Swish! New Cavs creative director scores in his hometown with stunning basketball graphics

Last November, the Cleveland Cavaliers named internationally-known artist Daniel Arsham creative director for the organization—the first artist in the NBA to be hired for that position.

The third-generation Clevelander admits his new role is a dissent from the norm, but that’s nothing unique to Arsham. The colorblind architect’s career path has been anything but the usual climb up the ladder. From working with brands like Porsche, to now being creative director of the Cavaliers, Arsham has done it his way.

I've had a very circuitous career path, says Arsham. “And if I would have thought when I was younger that I would have been an artist that also works in basketball, it would have been an interesting conversation to have with my younger self.”

Internationally-known Artist Daniel Arsham creative director for the Cleveland CavaliersArsham is currently based in New York but is thrilled with the opportunity to work for his hometown basketball team. “This is a huge moment for me personally, to be able to work with the Cavs and direct creatively an organization, and a team, that meant so much to me and my family growing up,” Arsham says. His grandfather arrived in Cleveland in 1908, and the family members have long been Cavs fans.

“I am honored and thrilled to be joining the Cleveland Cavaliers as creative director,” Arsham wrote in an open letter to the city last fall. “From the rushing waters of Chagrin Falls to the pizza at Geraci's and autumn in the Metroparks—Cleveland is a place that has heavily influenced me throughout my life, no matter where my life has led me. The Land is a part of me.”

Arsham says he knows that, like basketball, art also can be a unifying force for the community. 

“I think art is something that is meant to sort of show us things in a different way,” he says. “We're always there to to repackage and represent, literally, these invisible elements of our everyday life that we may not have otherwise seen or realized in that way.”

As a boy, Arsham had an eye for architecture—drawing the floor plan of his childhood home. But he leaned toward studying the artistic side of architecture in college and developed his style.

Although he was born colorblind, Arsham never let it affect his art or life at large. He even credits it for allowing him the advantage of creating in a more reductive way.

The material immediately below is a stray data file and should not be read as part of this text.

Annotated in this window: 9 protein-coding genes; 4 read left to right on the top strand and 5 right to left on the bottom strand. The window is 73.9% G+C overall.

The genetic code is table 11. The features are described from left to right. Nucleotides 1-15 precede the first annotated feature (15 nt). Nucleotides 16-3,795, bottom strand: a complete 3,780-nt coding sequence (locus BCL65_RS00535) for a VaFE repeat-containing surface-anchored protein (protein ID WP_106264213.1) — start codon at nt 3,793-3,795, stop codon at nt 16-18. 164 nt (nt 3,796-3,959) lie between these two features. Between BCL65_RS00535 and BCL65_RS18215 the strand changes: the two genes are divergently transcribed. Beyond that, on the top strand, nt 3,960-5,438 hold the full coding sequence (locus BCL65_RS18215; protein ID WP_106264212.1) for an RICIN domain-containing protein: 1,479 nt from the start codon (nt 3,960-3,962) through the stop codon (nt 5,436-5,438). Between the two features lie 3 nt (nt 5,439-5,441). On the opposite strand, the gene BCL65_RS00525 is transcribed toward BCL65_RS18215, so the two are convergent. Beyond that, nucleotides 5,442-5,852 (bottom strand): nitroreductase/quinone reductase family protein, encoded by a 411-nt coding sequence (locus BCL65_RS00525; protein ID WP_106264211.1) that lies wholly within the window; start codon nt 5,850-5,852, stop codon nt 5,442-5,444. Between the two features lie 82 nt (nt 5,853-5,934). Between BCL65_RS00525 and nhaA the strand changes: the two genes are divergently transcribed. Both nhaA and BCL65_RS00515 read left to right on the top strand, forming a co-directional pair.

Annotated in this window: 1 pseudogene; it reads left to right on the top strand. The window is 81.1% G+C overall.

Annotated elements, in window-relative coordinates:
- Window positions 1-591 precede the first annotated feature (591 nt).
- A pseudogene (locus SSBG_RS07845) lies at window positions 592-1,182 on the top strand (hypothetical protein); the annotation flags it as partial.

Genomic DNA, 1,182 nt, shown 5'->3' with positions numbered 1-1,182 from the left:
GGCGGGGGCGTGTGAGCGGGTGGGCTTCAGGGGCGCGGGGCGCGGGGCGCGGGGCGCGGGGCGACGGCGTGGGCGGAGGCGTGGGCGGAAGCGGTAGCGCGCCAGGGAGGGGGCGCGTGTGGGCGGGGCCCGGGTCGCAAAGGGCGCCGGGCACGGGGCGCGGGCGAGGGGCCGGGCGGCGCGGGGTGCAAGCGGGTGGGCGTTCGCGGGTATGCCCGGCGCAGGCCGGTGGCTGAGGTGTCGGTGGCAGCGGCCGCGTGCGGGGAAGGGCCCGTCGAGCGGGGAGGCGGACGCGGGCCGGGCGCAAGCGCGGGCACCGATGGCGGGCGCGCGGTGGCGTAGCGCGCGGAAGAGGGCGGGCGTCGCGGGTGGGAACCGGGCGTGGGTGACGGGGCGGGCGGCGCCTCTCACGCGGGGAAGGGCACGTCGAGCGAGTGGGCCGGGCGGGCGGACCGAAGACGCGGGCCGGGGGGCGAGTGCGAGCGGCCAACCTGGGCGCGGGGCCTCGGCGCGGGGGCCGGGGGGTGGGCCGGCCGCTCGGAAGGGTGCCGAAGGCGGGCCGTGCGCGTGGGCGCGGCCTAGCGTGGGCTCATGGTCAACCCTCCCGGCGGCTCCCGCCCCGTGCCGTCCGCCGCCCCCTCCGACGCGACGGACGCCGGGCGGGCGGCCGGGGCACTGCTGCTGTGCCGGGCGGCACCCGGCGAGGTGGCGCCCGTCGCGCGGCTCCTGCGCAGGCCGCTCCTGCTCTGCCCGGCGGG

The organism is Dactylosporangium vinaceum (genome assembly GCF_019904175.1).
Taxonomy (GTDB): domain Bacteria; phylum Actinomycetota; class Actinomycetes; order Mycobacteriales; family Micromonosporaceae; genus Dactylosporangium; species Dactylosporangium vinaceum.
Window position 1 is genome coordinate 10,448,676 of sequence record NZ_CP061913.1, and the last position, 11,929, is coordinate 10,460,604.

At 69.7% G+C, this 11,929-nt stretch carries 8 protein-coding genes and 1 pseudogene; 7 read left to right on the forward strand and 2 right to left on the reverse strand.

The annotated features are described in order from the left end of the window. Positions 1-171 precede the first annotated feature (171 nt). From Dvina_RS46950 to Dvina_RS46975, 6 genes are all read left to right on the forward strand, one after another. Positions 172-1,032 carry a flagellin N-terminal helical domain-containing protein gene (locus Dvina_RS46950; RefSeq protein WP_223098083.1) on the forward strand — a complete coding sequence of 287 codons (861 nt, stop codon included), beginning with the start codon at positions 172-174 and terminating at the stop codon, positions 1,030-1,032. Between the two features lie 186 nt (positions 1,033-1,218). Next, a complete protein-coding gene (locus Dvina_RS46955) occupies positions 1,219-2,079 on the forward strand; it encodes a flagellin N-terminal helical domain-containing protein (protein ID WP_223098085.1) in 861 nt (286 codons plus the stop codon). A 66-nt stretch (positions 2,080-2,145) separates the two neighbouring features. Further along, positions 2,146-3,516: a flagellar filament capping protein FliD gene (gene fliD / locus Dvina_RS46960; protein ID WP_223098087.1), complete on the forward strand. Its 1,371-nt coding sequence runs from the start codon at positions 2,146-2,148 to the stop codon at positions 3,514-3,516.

“I don't have the option to use every color in the rainbow and maybe that's a benefit,” Arsham says.

Arsham’s first Cavs-related work appeared In 2019 when the Cavaliers unveiled his installation “Moving Basketball” with more than 100 other works, as part of the new Rocket Mortgage FieldHouse Public Art Program.

Daniel Arsham created the 210-foot-by-110-foot banner Sherwin-Williams banner that went up in mid-January. Arsham then accepted the role of the Cav’s creative director and created the Sherwin-Williams banner that went up in mid-January. The 210-foot-by-110-foot banner that reads “For the Love, For the Land” features seven hands of people of different ethnicities placed on a basketball, with one hand featuring a championship ring.

Arsham says the banner reflects the idea of basketball uniting the community.

“The idea came from one of our original staff designers, Jay Wallace, who had an idea about a bunch of different hands, from different backgrounds, different races, reaching in and all grabbing and holding this basketball,” explains Arsham. “And I worked with him to translate that into the banner.”

Arsham gets to his studio everyday by 9 a.m. to start work on whatever his project may be. He treats his art practice like any other job. But like other jobs, Covid-19 has really changed the way it’s done. 

“COVID has really allowed me to, or pushed me, in some ways back to the earliest types of works that I made, which were painting and sculpture.” Arsham says. “Things that were made entirely by me that were very personal, in a way,”

Arsham understands Cleveland’s complicated sports history. He said he can recall his father talking about the Browns championships from the 1960s. But Arsham is focused on the future and the work that has yet to be done.

“Creatively, there's so much potential for what I hope to achieve in Cleveland as we come out of the pandemic and people start to be able to come back to this amazing, beautiful, shared experience that we all love,” Arsham says.
 
Arsham says he is looking forward to the opportunities on the horizon as Cleveland will host the 2022 NBA All-Star Game.

Arsham shared his enthusiasm for his return to Cleveland in his November letter: “As a visual artist and longtime Cavs fan, I have constantly used basketball as a recurring theme in my work,” he wrote. “I've shown my work from Paris to Tokyo, Rio to Shanghai—and now, I'm proud to bring it home.”
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